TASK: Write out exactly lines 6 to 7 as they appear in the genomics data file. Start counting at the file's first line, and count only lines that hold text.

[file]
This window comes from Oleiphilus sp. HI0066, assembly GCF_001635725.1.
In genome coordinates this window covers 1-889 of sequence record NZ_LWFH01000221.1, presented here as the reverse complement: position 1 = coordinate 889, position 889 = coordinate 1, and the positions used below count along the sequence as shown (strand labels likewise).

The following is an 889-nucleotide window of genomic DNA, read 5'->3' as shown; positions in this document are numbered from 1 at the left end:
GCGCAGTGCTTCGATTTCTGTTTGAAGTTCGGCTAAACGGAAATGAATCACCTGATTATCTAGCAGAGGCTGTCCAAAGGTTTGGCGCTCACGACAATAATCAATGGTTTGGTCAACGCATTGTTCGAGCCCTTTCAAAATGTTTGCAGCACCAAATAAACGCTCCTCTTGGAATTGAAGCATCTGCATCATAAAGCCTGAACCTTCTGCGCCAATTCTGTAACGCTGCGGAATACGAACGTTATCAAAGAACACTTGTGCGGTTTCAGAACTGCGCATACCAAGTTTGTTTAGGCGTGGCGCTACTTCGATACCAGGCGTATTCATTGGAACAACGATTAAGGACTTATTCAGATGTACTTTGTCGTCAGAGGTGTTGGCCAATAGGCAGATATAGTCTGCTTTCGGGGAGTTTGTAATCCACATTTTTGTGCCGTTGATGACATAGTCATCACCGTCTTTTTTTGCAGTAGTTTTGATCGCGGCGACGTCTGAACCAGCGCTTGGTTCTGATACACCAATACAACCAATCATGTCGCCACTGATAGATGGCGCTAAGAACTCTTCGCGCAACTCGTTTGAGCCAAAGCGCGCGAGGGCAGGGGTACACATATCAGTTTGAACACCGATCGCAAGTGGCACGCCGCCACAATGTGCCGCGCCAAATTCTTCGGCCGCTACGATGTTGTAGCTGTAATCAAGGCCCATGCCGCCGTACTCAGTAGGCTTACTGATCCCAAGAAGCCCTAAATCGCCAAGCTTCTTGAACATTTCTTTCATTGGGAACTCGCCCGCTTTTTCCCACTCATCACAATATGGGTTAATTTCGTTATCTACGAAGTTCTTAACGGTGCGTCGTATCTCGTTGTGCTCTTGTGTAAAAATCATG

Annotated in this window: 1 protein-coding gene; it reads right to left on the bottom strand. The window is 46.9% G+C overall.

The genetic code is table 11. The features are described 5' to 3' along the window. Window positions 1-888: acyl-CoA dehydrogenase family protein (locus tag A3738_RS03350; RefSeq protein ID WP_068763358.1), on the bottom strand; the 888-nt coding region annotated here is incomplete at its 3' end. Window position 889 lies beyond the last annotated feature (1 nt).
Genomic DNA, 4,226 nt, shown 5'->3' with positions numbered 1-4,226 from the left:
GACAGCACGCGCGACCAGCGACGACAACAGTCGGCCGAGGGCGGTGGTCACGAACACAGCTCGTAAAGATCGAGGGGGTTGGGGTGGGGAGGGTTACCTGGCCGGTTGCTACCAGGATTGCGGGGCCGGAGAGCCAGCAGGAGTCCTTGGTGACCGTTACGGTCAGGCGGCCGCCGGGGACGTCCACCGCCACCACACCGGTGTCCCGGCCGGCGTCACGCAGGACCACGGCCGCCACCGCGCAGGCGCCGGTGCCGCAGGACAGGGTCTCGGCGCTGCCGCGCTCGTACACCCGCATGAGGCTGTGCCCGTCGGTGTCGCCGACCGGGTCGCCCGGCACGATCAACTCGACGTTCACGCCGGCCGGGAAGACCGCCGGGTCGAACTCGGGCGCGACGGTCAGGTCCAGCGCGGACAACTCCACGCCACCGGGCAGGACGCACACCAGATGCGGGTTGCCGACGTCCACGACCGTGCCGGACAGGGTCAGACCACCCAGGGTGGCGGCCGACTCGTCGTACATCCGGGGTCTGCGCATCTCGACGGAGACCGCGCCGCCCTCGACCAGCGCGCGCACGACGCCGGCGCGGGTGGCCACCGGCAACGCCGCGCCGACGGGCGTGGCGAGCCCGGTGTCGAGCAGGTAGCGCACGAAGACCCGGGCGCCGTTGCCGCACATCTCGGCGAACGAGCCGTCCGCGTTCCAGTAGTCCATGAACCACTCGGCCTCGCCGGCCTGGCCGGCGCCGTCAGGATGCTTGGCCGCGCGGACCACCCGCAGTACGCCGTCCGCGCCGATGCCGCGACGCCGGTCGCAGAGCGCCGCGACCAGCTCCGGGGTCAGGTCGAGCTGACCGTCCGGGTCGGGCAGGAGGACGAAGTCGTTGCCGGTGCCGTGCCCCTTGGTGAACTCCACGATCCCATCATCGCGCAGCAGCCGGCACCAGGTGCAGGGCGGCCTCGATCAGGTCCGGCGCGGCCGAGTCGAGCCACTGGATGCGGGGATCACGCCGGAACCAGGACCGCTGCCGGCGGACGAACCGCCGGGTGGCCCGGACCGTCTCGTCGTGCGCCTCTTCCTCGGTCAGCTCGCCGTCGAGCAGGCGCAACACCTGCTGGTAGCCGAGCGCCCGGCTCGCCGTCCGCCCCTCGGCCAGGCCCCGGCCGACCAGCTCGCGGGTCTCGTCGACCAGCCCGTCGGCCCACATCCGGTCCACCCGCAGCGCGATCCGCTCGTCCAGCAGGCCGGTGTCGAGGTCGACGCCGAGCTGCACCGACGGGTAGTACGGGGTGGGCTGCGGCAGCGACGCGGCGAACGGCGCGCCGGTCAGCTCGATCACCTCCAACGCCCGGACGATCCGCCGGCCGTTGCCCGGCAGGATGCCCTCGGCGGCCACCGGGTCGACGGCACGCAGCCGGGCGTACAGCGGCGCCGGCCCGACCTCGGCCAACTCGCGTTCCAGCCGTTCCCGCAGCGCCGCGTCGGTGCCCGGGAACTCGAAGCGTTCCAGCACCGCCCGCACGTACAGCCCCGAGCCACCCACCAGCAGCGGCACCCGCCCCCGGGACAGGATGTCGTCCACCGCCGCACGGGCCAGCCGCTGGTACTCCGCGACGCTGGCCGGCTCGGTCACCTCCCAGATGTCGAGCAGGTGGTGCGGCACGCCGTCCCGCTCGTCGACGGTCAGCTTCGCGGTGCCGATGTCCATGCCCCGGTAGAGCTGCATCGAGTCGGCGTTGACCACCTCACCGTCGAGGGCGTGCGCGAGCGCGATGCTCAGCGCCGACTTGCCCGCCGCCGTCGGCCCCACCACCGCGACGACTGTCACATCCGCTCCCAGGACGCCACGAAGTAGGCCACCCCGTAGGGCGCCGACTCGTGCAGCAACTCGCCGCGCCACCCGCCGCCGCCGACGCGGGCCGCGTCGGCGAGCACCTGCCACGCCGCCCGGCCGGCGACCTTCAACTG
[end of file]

The genetic code is table 11. The features are described 5' to 3' along the window. Window positions 1-888: acyl-CoA dehydrogenase family protein (locus tag A3738_RS03350; RefSeq protein ID WP_068763358.1), on the bottom strand; the 888-nt coding region annotated here is incomplete at its 3' end. Window position 889 lies beyond the last annotated feature (1 nt).
Genomic DNA, 4,226 nt, shown 5'->3' with positions numbered 1-4,226 from the left: